Stream Outcast Oddity’s Latest Collection of Left-Field Club Music and Read Engyn’s Track-By-Track Commentary

Freakish techno fans will fit right into the left-field universe Robles and Engyn forged with their Outcast Oddity imprint over the past year. Now on their third EP of in-house productions and like-minded guest material, the pair’s mission statement is clear: to flood adventurous floors with mad-for-it dance music. In the following exclusive, Engyn takes us on a tour of the entire 003 12”, from its granular locked grooves to the track that inspired the Berlin-based recluse to make a full-length record….

While working on music in South Africa earlier this year, I fell in love with a new sequencer and made this track. Three sequencers in different speed and length settings triggering one synthesizer. This simple trick creates a complex, constantly changing melody that is very ‘loopy’. The bassline is cut out of that complex sequence and simplified. The whole track is only about one sequence changing itself.

I think producing music is mostly about making decisions. You try something and you evaluate it. Those decisions can be frustrating on the microlevel. All those tiny decisions how to automate a filter envelope or making tiny changes to a sequence to keep it exciting. I don’t like those decisions and like to give away these responsibilities to the machines. This track is a good example for that. It is also special to me because finishing this first piece of music after days of creative struggle gave me the confidence and energy to finish a whole album in just three weeks…. Turns out even after ‘finishing’ an album, there are tons of annoying micro decisions that no machine can take care of. So please never ask when that album will be released.

Marco (Gegenheimer) came to the studio in Berlin where we wanted to meet for a jam session. I was working on a new live setup to produce music with, when he entered the dark basement. The original plan was to work on something more sophisticated like the music he is doing with Son Dos or MLiR. Turned out he had had a long night and only slept 20 minutes. Well, let’s just say the mood wasn’t right for sophisticated. So we used the live set up and recorded a live acid jam—just some machines recorded into the mixing desk. I gave the stems to Marco and he did a first arrangement and added some beautiful haunting textures. After that I finalized and mixed it and “G8” was done. Neither of us would have done this track on our own, but together this rough, hard, trippy, acid-techno somehow happened, maybe just because of lack of sleep.

ZK Bucket has been making electronic music for more than 20 years, but he only started to share it in 2012, on his own imprint Zaun. When I heard his sound I was hooked immediately. His tracks are full of smart references; not only to disco or house classics but to proto-hardcore techno and early rave. He manages to combine those references with truly emotional musical ideas. His sound is always futuristic yet full of deep understanding of the culture and history of dance music. When Outcast Oddity was born my first thought was that he needs to be part of it. We had him on 001 and 002 for full tracks, but this time I wanted bonus beats as locked grooves, because his drum tracks are usually better and more exciting than most full tracks you will encounter these days and we wanted to show that. “Locked Fez” is lo-fi techno and “Locked Dude” is so cheeky that you either smile, shake your head, or do both. You will hear more of this guy in the future. I guarantee it.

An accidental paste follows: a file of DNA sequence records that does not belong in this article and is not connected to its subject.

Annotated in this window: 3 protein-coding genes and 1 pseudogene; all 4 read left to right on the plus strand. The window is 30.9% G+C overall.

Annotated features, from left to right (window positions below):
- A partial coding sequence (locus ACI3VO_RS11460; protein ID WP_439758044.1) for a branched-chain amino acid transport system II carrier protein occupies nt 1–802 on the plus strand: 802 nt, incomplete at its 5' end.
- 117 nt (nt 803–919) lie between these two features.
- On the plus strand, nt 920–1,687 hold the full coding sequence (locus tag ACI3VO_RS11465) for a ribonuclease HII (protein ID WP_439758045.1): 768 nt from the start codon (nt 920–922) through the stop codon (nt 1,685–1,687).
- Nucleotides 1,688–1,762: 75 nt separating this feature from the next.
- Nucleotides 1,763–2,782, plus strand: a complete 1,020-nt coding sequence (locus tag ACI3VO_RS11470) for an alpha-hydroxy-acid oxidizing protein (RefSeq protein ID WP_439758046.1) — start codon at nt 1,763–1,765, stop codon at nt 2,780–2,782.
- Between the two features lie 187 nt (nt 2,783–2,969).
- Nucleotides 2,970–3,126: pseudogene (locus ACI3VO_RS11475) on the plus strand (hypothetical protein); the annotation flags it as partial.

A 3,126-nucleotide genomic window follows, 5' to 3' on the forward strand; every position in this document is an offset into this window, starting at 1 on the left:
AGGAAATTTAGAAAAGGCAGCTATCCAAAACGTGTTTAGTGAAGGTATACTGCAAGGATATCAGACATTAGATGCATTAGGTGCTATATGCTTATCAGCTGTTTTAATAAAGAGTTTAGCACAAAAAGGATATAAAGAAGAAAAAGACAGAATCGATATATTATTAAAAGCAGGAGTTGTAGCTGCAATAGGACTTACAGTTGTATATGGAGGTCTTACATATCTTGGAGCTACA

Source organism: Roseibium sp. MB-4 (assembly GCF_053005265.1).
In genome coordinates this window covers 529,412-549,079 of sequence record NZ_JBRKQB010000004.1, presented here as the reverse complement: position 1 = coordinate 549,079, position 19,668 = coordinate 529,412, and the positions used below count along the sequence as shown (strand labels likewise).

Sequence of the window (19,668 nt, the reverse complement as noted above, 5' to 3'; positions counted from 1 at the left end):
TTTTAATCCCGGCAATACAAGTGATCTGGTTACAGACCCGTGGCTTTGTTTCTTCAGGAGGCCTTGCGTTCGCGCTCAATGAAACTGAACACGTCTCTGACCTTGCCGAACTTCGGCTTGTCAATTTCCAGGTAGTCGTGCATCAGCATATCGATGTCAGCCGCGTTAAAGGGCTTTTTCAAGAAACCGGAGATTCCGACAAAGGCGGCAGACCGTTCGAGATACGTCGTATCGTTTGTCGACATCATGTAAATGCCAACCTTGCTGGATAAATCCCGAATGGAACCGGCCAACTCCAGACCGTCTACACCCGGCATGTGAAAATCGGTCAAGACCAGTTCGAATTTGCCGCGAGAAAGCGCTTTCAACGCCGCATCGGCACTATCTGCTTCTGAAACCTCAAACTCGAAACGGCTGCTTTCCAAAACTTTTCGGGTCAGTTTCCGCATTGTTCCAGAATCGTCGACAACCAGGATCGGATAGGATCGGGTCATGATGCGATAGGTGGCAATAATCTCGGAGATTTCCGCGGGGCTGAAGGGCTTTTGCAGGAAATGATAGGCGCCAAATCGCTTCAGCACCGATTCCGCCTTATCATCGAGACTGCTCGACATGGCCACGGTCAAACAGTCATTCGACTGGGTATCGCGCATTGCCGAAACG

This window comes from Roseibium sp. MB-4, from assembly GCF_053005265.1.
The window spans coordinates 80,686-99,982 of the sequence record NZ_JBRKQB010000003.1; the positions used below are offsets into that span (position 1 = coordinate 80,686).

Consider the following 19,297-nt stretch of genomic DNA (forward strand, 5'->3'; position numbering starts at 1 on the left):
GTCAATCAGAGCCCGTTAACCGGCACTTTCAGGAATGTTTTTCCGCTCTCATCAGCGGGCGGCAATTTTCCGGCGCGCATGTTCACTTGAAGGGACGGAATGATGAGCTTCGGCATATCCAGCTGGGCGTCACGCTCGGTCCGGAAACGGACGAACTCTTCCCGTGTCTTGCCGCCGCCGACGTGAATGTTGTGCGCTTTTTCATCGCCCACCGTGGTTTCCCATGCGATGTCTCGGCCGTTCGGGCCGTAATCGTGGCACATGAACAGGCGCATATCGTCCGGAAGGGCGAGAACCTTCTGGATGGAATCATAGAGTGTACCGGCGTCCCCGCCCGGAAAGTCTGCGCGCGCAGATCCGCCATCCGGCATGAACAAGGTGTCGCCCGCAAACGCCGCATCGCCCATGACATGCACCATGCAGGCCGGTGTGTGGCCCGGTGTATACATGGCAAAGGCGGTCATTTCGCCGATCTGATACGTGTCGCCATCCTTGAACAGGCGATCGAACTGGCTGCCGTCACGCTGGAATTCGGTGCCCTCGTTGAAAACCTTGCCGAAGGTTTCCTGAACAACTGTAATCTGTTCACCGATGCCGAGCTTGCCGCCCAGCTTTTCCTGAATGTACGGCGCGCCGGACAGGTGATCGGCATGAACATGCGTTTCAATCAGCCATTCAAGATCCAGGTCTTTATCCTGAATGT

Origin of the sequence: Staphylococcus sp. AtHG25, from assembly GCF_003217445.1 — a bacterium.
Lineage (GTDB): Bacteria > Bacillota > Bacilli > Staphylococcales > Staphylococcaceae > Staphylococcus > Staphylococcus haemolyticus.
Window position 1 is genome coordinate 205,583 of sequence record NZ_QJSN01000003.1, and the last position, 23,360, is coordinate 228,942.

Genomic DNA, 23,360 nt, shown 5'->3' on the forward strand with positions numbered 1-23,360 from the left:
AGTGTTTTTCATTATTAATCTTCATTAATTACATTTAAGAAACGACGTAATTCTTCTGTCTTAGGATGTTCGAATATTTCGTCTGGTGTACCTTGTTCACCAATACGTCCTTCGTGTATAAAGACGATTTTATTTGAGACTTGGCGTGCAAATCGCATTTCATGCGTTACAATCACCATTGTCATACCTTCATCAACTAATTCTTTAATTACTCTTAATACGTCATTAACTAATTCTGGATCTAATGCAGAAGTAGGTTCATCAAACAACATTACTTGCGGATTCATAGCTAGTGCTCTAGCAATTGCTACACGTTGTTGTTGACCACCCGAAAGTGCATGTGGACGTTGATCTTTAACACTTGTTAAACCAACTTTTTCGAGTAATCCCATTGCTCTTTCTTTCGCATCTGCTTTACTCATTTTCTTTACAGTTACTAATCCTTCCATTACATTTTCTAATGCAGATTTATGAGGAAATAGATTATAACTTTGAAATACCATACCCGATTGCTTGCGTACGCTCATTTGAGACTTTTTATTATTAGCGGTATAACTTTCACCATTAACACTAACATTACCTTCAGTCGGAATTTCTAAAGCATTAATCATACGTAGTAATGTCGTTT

Sebastian Voigt
Sebastian Voigt

I like choirs. Like a lot. So when Sebastian showed me “Lux Aeterna” and I heard a choir, I was immediately interested. But then I was confused. I like the choirs of early ’90s techno and proto-trance. The badly sampled or synthesized choirs from the Mellotron or the Korg M1, for example. But this choir was more like a church choir from a very dark religion. It was different and I was confused and I wanted to dance. If these three things come in a track it definitely fits for Outcast Oddity. And it didn’t just fit somehow; it was a true bullseye. Haunting and twisted yet somehow beautiful techno/house that works on the dancefloor without ever trying too hard.

Mario’s (Robles) productions were partly the reason for creating Outcast Oddity. His releases on New Kanada were so different from what he usually did as Miajica or as part of Alma Negra that he felt he needed to give that side of his personal sound spectrum its own space. So the name Robles was created and we founded the label together. Hackney is a great example of those wonderful emotions he manages to put into the machines. It’s truly touching dance music without ever being ‘in your face’ like a lot of dance music that came out over the last few years has been.

I love remixing! Empty DAW projects sometimes make me afraid to produce music. A clear mission like a remix—where you start with something—is much easier to deal with for me. Many people love the blank page and hate the finishing line. For me it’s the other way around. Or maybe I hate both…. In this case, the material from Sebastian was so strong that the only issue was to decide what to use. I decided to focus on the dark FX sounds and from there it was just flowing so easily. I like the wrong progression in the ‘bass pad’ and the melody in the break. It is randomized and there are many many ‘wrong’ notes which makes them just right. I like this remix as a contrast to my solo piece “Hout Glands,” which is odd but harmonically very correct. This one is harmonically wrong but then very straightforward and pretty traditional techno (at least in my universe).